Saturday, January 30, 2016

Virtual 2310 disk now almost at parity with real drive performance, plus another 1130 on its way to restoration


After a few days, the carrier return is much more reliable now as the oil has worked out of the mechanism. I still get rare situations where the carrier jumps past the left margin (probably a slow unlock of the CR mechanism but could be other issues). Indexing is also rarely failing to fully step one line, but I can see a sticky lever where residual stale lubricant is causing a problem.

Oddly, when I press the button that should space one position, the 1053 will perform a tab instead. Some maladjustment to track down. Also have to keep exercising this, as it gets better with further use (but slow rate of improvement).


I have just heard that the LCM in Seattle has acquired an 1130 system with plenty of peripherals. Important to me is that this system has an 1133 multiplexer box and 2310 disk drives. There are no online ALDs for the 1133 but I can hope the books at LCM can be scanned and shared.

I assume they will restore this system as well and I may very well help out a bit if asked. Exciting to see yet another 1130 that will breathe again.


The validation error I experienced might be a race hazard or flaw in fetching words from core, even though I believe I found and fixed the flaw that was causing the problem - in the python code. However, it will be important to prove out the fetch reliability since this will be key to writing to virtual disk, printers or card punches.

Further testing shows that my fetch is not reliable, while store is rock solid. The fetch function involves latching up and storing words coming from cycle steal core fetches, but is spread across several FSMs and timing is very important in order for this to work reliably. Digging into the FPGA logic for this function.

I rewrote how the data words are latched during a set of 1 to 11 reads for a fetch transaction, as well as the logic that populates the outbound packet to return the data values to the Python program. Testing begins this afternoon.

My verification of memory still fails, but the write is perfect. Further, I did some disk writes and reads to the virtual 2310 cartridge and those results are perfect as well. I initialized a fresh virtual cartridge using the DCIP utility on the real 1130, then dumped its first sector to the console printer.

I took the virtual cartridge file I had initialized and attached it to the 1130 simulator, running the same DCIP utility there and it compared word for word identically to a virtual cartidge initialized by the utility on the simulator. Very happy with the accuracy.

More importantly - the speed of the virtual drive is immensely improved now. I initialized the virtual disk cartridge in just over six minutes. My estimate for the performance of a physical 2310 drive on my real 1130 was five minutes. The performance penalty will be barely noticeable as it is. I do have two further ways to improve performance:

  • Further decrease the short packet timeout of the USB driver, which is currently a bit longer than 5 microseconds but could safely go down to about 660 nanoseconds and still work with my packets since I write these as a sequence of 12 words in about 250 nanoseconds.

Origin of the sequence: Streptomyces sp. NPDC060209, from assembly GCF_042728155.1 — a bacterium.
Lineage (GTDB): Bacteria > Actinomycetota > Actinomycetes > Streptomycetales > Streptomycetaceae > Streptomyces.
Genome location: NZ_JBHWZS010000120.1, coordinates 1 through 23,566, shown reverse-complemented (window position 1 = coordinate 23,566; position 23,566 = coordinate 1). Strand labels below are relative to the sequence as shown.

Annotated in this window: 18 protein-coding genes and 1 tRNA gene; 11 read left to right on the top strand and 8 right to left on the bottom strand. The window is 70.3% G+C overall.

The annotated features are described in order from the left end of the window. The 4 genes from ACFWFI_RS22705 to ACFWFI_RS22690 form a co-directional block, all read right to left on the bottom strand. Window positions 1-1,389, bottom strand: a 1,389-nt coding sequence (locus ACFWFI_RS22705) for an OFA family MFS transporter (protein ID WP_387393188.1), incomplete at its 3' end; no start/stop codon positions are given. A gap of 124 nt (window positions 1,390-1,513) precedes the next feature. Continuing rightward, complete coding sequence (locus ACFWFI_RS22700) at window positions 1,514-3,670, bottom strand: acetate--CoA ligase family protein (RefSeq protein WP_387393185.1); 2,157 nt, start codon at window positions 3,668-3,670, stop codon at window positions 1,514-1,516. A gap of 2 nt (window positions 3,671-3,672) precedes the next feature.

• Each disk read or write is doing a transaction to fetch the current cylinder for the virtual arm, but this information can be piggybacked on the transaction which returns the XIO function, modifier, reset bits, WCA and DSW. I have five spare words in the packet. 

I will make both changes since they are relatively simple. Meanwhile, I have to figure out why I am running into trouble with my core load verification function somewhere in the Python code. I keep looking at the Python code and can't find a problem. It leads me to suspect that my SAR auto-increment might be throwing in an extra increment on reads. This will take some instrumentation to check things out.

The python program opens with five reads of 11 words, pausing between each to display the SAR on the LEDs. The addresses and content were always correct. I went back to exhaustively reading the code when I FINALLY spotted the cause. My logic for extracting the words that were read is to step an index up from 0 to 10, extracting words in their low to high address sequential order, while decrementing the remaining count from 11 down to 0.

In my loop to check that zeroed locations are indeed 0x0000, I had written pcnt + 1 rather than pcnt = pcnt + 1 thus my increment was tossed away silently after executing, leaving the index unchanged.
Changed it and verified that all was well now.

When I ran the utility to initialize the virtual disk cartridge again, it ran along up to cylinder 97, almost the halfway point, and then the cylinder never advanced and the code looped. I tried to restart but the device was virtually busy, which implies that my seek logic in the fpga somehow got wedged,leaving the drive perpetually busy and in 'motion'.

I tried again and was successful on both fronts. The core load function successfully verifies now and the disk initialization proceeded through to completion. It ran in five minutes 30 seconds, a bit faster than last time due to the two minor improvements I added. I am satisfied with disk performance and with the functionality of the virtual disk drive.

I will turn my attention to debugging the virtual 2501 next, as it is substantially complete. The virtual 1403 and 1442 devices require some FPGA logic development and restructuring, which is why they will wait a bit.

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